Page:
Traveling teaches and shows you things that you would have never realized before; this is why we found that we would like to change our topic and research closer to our heart, which leads us, as Independent Women, to investigate while traveling Iran and learning about there culture.
Maybe you have read the adventure in Turkey And Iran of Lende and Jakub, in Iran, There is where it all started: staying with locals we found that we, as women, wanted to analyze the situation of women in different countries. Before traveling here, we knew that there were some rules that we had to follow. There were boundaries that we couldn’t cross, dressing code and behavior we had to follow. We didn’t expect this to shock us as much as it did, but since we had the opportunity to stay with the locals, we got hear their point of view.
Our journey on this investigation started with a guy called Ali from Teheran, whom we met in Hornsjoe the last summer, and he introduced us to his friends Sara, Amin and their son, who became our hosts. While staying with them and meeting their friends, we began to realize the real local life for women and difference between the public and the private space. We found out that there are women like Sara, who see religion more traditionally and doesn’t want to show her hair to other men unless it is her husband and there are women, like her friends, who prefer not to were hijab whenever they can. In fact, if they could choose, they wouldn’t wear the hijab in private or public space.
Another impressive woman we met was Pooneh, who hosted us in Isfahan with her husband, Bijan in their small apartment. She became our sister as we are quite like-minded: she is young, curious about our lives and lifestyle, she even took us a day off work to spend time with us and show us her workplace. She is an English teacher in an elder activity center, and all her students are 60+ women. Inside the center, they were not wearing the hijab, and they didn’t even want us to wear the scarf around our neck. However, when we were taking pictures, some of them decided to wear it. She took us to one of her classes where our mission was to interact with the students to train their conversation skills. The primary motivation for many of these women to learn English was that their children had moved outside of Iran and married foreigners, making English the primary language of their grandchildren. They were curious about our personal lives, so their questions were focused on family, boyfriends, marriage, food and many other things. They even asked us if we would be interested in marrying an Iranian man and one of them offered her brother! We are still in contact with Pooneh.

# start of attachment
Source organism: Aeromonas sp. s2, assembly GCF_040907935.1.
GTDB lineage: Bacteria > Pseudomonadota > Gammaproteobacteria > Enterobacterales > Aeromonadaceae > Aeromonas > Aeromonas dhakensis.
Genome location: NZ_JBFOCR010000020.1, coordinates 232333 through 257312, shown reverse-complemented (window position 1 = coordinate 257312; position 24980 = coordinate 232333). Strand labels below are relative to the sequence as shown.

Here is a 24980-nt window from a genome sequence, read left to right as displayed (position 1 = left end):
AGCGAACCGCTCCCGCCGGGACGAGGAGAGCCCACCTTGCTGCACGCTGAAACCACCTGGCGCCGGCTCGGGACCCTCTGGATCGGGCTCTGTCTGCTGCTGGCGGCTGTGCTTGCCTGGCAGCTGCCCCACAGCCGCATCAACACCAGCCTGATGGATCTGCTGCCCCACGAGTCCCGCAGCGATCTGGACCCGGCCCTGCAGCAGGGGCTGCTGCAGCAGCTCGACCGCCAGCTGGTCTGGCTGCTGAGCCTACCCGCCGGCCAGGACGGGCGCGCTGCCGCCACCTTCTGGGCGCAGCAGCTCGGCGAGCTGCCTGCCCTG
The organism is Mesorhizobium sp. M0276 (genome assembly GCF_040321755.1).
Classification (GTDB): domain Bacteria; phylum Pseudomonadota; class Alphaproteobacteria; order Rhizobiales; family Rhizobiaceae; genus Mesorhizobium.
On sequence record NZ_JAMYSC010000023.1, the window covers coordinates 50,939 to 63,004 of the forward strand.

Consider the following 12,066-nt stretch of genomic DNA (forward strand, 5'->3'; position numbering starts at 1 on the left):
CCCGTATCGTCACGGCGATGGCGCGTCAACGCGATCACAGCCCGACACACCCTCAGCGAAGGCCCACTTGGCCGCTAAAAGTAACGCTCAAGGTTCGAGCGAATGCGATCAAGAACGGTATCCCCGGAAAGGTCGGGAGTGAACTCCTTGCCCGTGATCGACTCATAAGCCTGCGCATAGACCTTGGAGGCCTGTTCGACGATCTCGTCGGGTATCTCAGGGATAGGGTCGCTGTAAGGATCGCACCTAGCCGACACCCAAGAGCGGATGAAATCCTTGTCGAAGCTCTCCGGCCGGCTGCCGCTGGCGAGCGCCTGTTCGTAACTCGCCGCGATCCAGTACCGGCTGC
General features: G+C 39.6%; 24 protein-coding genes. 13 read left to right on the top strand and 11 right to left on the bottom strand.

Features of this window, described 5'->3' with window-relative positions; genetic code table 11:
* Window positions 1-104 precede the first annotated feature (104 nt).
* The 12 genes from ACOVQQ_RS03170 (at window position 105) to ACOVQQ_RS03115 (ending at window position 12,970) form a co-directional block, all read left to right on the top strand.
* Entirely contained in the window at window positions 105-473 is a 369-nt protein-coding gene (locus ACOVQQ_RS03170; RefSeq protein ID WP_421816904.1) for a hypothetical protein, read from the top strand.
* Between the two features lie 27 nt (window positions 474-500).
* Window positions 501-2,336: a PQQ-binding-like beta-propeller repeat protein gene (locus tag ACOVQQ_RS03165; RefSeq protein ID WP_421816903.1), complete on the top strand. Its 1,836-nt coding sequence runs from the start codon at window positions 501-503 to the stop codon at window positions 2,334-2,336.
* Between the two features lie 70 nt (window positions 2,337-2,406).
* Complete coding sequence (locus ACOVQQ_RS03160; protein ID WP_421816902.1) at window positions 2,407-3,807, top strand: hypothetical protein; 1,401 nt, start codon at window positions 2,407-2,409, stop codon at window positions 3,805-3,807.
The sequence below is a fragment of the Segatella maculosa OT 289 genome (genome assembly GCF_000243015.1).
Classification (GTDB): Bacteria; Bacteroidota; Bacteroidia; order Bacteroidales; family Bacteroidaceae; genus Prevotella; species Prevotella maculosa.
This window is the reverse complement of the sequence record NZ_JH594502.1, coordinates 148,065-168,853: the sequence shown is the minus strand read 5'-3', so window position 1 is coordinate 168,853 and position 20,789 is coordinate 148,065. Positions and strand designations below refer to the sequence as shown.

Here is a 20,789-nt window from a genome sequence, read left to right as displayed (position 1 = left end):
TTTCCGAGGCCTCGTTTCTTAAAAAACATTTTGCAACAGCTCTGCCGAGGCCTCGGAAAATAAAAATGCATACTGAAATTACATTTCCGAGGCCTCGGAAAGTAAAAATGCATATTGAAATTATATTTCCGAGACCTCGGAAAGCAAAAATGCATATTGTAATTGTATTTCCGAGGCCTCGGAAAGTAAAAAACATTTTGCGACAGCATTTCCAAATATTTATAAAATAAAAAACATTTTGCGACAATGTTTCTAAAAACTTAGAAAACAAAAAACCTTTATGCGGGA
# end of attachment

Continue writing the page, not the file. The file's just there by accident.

While we where traveling Iran in Kerman Desert. There we met two women: Mina and the manager of our hostel. Mina was a young married woman that was traveling with her husband. She is an English teacher and as we found out a rebel in the Iranian system: she loves to dance…and they took us to dance in the desert. It is the only place where there are no people around so we could be free to dance and to go without hijab. The manager of our hostel was an elder woman and the only member of this family business that spoke English. She was very kind to us, and she was managing the hole hostel by herself with the help of her daughters. She was a Strong Independent Woman in a men’s society.
In Shiraz, we met Arezoo and her daughter Ava. Arezoo who is in her late 20’s, studies to become a nurse while taking care of her seven-year-old daughter. Both of them are living alone in an apartment, which is very unusual as she is a single mother and women only live with their husband or their family. In the private area, she is free as most of her friends are men and she can hang out with them openly.
Traveling Iran, we were overwhelmed by people’s hospitality and their kindness. Also, we were happily surprised to find Iran to be safe, breaking the perceptions we had before going. We found ourselves in an environment of no judgment, highly developed cities with modern infrastructure and people, who are open-minded and very educated. We realized that the government and the people of Iran are opposites: the values of the Government are not always reflected on what the people’s values are. In fact, we didn’t meet anyone who was happy with the Government.
We would love to come back soon!
Anna, Cassandra, Daniela and Aina